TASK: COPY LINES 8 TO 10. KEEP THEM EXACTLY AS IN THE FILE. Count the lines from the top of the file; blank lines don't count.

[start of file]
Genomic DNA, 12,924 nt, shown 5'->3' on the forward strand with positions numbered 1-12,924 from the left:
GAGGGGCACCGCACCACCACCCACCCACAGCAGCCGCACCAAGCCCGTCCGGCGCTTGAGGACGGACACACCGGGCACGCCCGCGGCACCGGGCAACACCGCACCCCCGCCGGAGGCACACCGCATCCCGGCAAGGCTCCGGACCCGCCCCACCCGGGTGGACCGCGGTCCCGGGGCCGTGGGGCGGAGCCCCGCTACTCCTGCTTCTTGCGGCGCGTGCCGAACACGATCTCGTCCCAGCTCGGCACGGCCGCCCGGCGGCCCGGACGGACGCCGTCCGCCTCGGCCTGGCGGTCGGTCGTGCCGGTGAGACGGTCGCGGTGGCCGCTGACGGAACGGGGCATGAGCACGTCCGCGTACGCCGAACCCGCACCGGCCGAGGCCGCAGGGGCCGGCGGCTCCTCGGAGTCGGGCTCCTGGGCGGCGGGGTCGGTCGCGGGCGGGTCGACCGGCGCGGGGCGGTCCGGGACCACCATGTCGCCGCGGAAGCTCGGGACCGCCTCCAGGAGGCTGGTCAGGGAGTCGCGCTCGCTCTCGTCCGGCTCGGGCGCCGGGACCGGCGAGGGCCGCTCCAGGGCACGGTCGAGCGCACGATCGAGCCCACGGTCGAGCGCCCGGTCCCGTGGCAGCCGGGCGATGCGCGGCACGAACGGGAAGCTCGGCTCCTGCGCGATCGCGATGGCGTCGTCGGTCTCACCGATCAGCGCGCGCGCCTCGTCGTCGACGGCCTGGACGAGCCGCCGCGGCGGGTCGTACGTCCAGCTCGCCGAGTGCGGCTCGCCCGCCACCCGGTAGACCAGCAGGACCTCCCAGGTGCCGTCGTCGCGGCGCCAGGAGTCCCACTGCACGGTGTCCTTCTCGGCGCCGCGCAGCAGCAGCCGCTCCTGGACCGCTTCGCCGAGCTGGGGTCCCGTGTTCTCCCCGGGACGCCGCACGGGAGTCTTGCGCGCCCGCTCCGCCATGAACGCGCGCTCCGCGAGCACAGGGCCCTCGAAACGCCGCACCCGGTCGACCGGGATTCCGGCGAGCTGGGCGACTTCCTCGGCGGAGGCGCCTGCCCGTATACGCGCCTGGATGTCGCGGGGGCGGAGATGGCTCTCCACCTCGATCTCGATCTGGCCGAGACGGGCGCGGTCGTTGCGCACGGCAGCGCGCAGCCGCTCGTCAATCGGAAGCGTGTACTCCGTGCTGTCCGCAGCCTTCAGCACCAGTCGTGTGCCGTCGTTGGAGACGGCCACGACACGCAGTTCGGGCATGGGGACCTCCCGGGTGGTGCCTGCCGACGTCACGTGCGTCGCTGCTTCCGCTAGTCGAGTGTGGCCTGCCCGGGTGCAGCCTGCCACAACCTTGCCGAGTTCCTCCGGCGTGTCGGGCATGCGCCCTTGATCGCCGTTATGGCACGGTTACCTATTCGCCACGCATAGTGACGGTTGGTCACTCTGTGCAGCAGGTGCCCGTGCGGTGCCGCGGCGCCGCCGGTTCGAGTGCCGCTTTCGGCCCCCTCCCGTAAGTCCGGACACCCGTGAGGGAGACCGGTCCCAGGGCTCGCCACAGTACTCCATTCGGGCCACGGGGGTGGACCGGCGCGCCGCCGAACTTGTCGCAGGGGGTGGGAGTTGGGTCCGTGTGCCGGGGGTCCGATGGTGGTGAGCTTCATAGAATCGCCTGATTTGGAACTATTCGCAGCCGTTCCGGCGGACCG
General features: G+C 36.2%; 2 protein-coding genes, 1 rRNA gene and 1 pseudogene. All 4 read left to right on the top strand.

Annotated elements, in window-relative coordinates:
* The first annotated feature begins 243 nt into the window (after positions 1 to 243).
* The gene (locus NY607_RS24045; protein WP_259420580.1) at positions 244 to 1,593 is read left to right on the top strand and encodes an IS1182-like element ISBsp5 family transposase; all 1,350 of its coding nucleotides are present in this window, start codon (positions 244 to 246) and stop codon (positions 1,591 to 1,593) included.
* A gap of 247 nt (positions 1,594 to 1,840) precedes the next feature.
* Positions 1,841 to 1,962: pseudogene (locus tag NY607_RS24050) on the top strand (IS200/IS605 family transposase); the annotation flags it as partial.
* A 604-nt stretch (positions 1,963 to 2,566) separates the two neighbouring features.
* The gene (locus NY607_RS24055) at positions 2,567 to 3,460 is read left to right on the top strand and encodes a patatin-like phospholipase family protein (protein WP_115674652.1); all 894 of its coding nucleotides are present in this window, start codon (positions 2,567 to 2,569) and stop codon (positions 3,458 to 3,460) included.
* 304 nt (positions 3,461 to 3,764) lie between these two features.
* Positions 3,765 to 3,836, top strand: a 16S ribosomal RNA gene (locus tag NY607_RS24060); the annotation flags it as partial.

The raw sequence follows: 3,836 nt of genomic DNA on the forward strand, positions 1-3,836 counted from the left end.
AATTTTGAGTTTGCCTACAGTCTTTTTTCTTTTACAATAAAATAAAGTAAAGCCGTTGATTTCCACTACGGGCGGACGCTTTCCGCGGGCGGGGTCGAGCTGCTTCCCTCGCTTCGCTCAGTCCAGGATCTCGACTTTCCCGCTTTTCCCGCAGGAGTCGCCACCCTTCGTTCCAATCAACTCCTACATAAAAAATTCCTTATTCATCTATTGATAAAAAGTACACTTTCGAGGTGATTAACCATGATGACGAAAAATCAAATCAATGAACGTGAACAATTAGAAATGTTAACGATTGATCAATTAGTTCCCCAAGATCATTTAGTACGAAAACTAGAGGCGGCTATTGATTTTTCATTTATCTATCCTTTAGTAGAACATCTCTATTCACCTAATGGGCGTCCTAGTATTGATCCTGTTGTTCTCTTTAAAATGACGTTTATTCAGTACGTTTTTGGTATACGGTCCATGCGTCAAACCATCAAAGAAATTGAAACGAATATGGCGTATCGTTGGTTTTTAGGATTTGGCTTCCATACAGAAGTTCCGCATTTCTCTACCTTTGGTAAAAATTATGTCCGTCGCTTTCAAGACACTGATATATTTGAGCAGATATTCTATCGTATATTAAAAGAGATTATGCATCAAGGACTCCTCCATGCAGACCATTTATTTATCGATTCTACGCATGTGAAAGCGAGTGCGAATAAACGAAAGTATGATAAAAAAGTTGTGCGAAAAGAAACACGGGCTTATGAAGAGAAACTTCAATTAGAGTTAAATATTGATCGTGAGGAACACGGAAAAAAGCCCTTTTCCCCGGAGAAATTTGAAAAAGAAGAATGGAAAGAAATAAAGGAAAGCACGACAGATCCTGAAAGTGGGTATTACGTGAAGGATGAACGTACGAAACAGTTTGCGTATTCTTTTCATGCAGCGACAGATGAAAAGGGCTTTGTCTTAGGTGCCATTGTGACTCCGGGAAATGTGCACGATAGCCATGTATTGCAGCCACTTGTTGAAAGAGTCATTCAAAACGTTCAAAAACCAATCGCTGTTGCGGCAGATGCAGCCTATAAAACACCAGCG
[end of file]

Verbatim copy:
* Positions 1,841 to 1,962: pseudogene (locus tag NY607_RS24050) on the top strand (IS200/IS605 family transposase); the annotation flags it as partial.
* A 604-nt stretch (positions 1,963 to 2,566) separates the two neighbouring features.
* The gene (locus NY607_RS24055) at positions 2,567 to 3,460 is read left to right on the top strand and encodes a patatin-like phospholipase family protein (protein WP_115674652.1); all 894 of its coding nucleotides are present in this window, start codon (positions 2,567 to 2,569) and stop codon (positions 3,458 to 3,460) included.